If there had been some hope and expectation that cooler temperatures would cool the tempers of disgruntled labor unions, action by staff at the National Insurance Board (NIB) and at the Atlantis resort on Paradise Island last week dispelled such notions.
Union of Public Officers President Ghion Roach, representing workers at NIB, told the media that NIB workers had reached their limit and were no longer willing to tolerate the government’s dragging their feet in negotiations for a new contract. Armed with a strike certificate, Roach indicated that the workers were ready to turn what was so far just a “tea break” into a full-fledged strike.
Meanwhile some 200 members of the Bahamas Hotel Catering and Allied Workers Union picketed the Atlantis resort at the peak of the U.S. Thanksgiving Day holiday when the resort was enjoying robust occupancy. These workers, too, complained about the length of time it was taking to conclude negotiations for a new contract between the union and the Bahamas Hotel Employers Association.
The NIB dispute is one of many unsettled labor disputes from this past summer that have come back to haunt the government even as the economy shudders with the fallout from Dorian.
First, junior doctors felt compelled to walk off their jobs to bring focus to the non-payment of some overtime services.
Then, public officers felt obliged to march on Cabinet to get movement on the government’s callous disregard of commitments to raise public officers’ salaries.
And that at a time when public officers saw their buying power shrink as value-added tax (VAT) rose from 7 percent to 12 percent at the mid-year point.
We are not surprised then that NIB workers, faced with the same tax increases and reduced buying power, are taking exception to the failure of the government to come to the negotiating table notwithstanding a commitment to do so before the end of last month.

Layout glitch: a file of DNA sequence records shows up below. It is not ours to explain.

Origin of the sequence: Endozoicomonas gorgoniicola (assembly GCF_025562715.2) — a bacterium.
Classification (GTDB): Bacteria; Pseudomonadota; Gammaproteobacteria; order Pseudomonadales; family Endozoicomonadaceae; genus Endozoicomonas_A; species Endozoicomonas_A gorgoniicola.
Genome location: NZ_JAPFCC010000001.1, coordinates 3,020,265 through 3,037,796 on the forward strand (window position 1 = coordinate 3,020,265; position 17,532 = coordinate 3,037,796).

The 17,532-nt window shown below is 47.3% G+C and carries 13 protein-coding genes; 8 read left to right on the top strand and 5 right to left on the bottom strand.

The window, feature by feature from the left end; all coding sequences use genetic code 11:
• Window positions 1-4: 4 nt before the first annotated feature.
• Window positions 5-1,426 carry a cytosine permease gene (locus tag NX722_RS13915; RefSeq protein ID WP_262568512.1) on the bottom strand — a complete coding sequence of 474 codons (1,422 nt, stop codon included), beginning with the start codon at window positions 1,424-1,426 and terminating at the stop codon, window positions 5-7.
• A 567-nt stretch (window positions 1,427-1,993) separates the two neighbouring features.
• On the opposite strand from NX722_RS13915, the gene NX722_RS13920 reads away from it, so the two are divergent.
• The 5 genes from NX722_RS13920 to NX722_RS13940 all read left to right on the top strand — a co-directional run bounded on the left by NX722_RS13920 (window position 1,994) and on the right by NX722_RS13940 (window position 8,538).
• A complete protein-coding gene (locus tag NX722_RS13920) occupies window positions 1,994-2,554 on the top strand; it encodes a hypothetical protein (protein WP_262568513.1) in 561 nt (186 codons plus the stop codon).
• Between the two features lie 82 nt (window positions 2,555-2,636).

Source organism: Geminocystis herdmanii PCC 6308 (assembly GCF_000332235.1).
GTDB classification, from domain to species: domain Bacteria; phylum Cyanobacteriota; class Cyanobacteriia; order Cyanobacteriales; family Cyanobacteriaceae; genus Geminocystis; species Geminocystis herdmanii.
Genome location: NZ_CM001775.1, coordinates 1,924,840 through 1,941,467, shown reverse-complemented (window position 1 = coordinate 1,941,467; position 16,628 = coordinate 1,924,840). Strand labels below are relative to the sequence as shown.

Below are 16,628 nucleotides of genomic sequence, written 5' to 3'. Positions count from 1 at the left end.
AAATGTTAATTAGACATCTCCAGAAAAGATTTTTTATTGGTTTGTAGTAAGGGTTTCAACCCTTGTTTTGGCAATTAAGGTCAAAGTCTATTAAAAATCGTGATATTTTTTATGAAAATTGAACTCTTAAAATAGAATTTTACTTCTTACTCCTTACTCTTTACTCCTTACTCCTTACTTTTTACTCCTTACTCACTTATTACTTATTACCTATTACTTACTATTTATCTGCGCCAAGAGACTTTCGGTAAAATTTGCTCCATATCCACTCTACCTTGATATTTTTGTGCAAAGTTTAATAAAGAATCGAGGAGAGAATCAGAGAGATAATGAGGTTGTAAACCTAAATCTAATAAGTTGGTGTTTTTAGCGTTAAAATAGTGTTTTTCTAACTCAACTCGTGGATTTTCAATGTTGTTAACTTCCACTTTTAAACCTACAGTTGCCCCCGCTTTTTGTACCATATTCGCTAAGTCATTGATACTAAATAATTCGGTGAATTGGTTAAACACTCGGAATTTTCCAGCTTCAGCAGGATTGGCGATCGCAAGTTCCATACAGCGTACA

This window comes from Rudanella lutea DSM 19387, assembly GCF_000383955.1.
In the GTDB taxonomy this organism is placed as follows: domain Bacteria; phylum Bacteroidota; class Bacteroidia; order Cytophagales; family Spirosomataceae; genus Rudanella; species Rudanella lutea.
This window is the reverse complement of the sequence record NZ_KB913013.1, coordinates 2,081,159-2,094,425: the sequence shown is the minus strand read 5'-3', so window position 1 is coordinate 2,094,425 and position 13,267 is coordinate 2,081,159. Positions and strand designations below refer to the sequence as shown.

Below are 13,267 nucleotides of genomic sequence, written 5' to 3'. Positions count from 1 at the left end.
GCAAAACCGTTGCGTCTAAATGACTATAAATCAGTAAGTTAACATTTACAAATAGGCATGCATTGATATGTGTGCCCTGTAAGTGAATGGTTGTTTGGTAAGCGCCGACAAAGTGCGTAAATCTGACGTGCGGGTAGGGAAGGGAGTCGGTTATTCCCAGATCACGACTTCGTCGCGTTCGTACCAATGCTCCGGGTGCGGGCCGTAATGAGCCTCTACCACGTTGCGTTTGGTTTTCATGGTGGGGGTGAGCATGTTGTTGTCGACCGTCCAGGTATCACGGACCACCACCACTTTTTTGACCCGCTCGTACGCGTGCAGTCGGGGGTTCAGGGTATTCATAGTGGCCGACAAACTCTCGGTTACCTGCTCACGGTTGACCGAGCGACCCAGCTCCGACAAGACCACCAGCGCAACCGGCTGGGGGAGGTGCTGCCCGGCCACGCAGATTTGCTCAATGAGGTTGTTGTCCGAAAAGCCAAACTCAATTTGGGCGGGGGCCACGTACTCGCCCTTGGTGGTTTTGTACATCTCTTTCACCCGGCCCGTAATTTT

What is worse, the government continues to preach austerity after hiking VAT in July 2018 and now proposing to permit an additional fee to be attached to electricity bills to defray costs of the refinancing of Bahamas Power and Light’s debt burden.
Adding insult to injury, the minister for financial services, trade and industry and immigration, Elsworth Johnson, suggested on Thursday that Bahamians needed to better manage their money and reduce spending on unnecessary things like travel even while his government reports that it will expand its travel budget by some $4 million.
It is critically important that the government not permit these public sector labor issues to fester.
In the private sector, hotel workers have been urged by their employers, and also by the government, to consider the critical importance of the sector to the health of the Bahamian economy and to desist from any industrial action. Advice proffered by the minister of tourism, Dionisio D’Aguilar, for workers to be patient did not sit well. Frustrations at the inability of their union to get a new agreement with their hotel employers boiled over onto picket lines.
Atlantis is the only major New Providence resort that is unionized. Under the terms of the expired but subsisting contract, workers are subject to a “no strike” clause which requires that all disputes be settled through negotiations. Careful to abide by those conditions, picketing workers have been off-duty employees. As a result, normal operations have not been much disturbed.
Last Thursday, the courts handed down an injunction against further picketing of the Atlantis resort by union members.
Still, the reality is that hotel workers at the Atlantis resort have reportedly been without a labor agreement for some five years, an inordinately long time. Anguish from the non-resolution of their matter is understandable.
Weary at the length of time without the conclusion of a new contract and aware of speculation that owners have placed the Atlantis property on the market for sale, employees have grown increasingly apprehensive.
Their apprehension intensified as speculation suggests that among potential purchasers of the resort is Phil Ruffin, the former owner of the Cable Beach Crystal Palace Resort, not an unknown quantity to workers in the hotel sector.